Jurors talk about Scott Peterson trial a decade after death sentence

As Monday marked the 10 year anniversary of when Scott Peterson was sentenced to die for killing his 27-year-old pregnant wife Laci, KTVU spoke with two of the jurors on the trial about the decision they made a decade ago.

Laci Peterson was eight months pregnant with their unborn son when she died. Some say Peterson's case is an example of the slow pace of justice in the United States.

Behind the walls of San Quentin Prison's original death row are the state's most notorious inmates. Scott Peterson has lived there now for 10 years.

Prison officials said the 42-year-old's life is pretty monotonous. Every day he walks the yard on the roof. These days he doesn't get much mail.

"I hope he's having a miserable time," said former juror in the Peterson trial Mike Belmessieri. "I hope he's suffering much as I'm sure his wife did."

Back in 2004, Belmessieri and John Guinnaso spent nearly six months at the Hall of Justice in Redwood City as jurors for Peterson's trial.

"It was unbelievable as far as looking at him in the courtroom versus the facts in the case," said Guinnaso. "By physical looks he didn't look like the type of individual that could carry out murder."

The grim murder case captivated the nation. Captured in photos, a beaming Laci Peterson was pregnant with a baby to be named Conner.

She vanished right before Christmas 2002. Months later, the 27-year-old's body and remains of a fetus were found on the shoreline of the San Francisco Bay.

Her husband Scott Peterson was the main suspect after reports of infidelity surfaced. Jurors ultimately saw him as a young man who wanted to be free of a wife and child.

"I believe that had Laci not been pregnant she'd still be alive today," said Belmessieri.

After months of emotional testimony and weeks of deliberations, the jury found Scott Peterson guilty. The judge then agreed with the jury's recommendation that Peterson be put to death by lethal injection.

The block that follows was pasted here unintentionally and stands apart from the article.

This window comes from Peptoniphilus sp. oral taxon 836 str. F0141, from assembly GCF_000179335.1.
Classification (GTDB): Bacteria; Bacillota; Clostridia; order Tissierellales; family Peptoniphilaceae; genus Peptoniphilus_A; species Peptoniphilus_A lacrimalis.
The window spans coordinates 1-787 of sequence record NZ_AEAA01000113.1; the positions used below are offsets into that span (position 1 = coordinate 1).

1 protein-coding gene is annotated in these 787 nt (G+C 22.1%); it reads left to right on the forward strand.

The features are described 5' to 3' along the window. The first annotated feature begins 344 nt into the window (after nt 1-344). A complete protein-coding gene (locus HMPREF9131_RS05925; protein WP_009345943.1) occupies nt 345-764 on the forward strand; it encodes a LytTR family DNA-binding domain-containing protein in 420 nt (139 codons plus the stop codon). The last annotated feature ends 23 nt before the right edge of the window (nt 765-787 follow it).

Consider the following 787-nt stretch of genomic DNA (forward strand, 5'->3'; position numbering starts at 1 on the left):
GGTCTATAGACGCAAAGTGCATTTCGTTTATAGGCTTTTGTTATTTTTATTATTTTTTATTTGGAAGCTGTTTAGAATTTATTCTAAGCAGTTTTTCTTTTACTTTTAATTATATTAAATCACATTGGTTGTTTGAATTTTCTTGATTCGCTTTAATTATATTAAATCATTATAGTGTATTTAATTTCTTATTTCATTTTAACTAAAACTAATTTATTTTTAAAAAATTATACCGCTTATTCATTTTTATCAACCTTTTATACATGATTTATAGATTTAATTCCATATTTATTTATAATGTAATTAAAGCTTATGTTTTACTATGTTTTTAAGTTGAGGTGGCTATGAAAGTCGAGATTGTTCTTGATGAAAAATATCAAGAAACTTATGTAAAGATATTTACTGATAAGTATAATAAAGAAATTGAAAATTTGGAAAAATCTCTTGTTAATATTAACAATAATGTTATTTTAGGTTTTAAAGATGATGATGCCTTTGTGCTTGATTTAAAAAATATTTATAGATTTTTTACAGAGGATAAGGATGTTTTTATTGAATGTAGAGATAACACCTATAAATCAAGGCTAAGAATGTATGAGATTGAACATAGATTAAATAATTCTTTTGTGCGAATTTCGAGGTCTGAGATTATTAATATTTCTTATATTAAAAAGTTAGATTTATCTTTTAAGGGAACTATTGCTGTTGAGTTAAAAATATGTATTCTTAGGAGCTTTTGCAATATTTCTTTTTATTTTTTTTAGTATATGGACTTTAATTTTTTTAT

State law does not allow news organizations to request on camera interviews with prisoners. According to Peterson's automatic appeal to the California Supreme Court filed two years ago, he maintains he's innocent as he did when KTVU interviewed him in 2003.

"I had absolutely nothing to do with her disappearance," said Peterson in 2003.

A decade on death row, the State Attorney General's Office just filed its response to Peterson's appeal in January. It took Peterson eight years to file that appeal.

"I think one of the things it tells us is that these cases are slow to come to justice," said Santa Clara University Law Professor Ellen Kreitzberg.

Kreitzberg studies death penalty cases. She said these cases normally take years since there are not enough qualified and competent lawyers in California to handle them and the state simply doesn't pay enough.

Right now, 749 inmates are currently on death row in California. The last execution was in 2006. According to a death penalty information center report, the state has spent more than $4 billion on the death penalty since 1978. The majority of the dollars are spent on pre-trial and trial costs.

"I think the one thing everybody agrees on in California is that the system is broken and by everyone I mean whether you are for the death penalty or against the death penalty everybody agrees it doesn't work," said Kreitzberg.

Last July, a federal judge ruled California's death penalty procedure is systematically flawed and therefore unconstitutional.

Kreitzberg estimates Peterson will likely sit on death row for at least another 15 years as his appeals go through the state and federal levels.

"I'm a little frustrated because we made the decision and it hasn't been followed through yet," said Guinnaso.

"I think we have to take a look at how our system is built and reconstruct it to where it's a little more efficient than what it is," said Belmessieri.

As these jurors wait, they live with no regrets on handing down the ultimate penalty.

"No I don't have a second thought at all," said Belmessieri. "Every juror on that jury to this day will stand up and tell you we did the right thing."

While it will be closure for them when and if Scott Peterson is executed, they realize it will never be for Laci Peterson's family.

"They lost their daughter forever," said Guinnaso. "I'm sure they will want to be present when it happens but it will not bring their daughter back or their grandson back. They are going to have that heartache for the rest of their lives as long as they are here on this earth."

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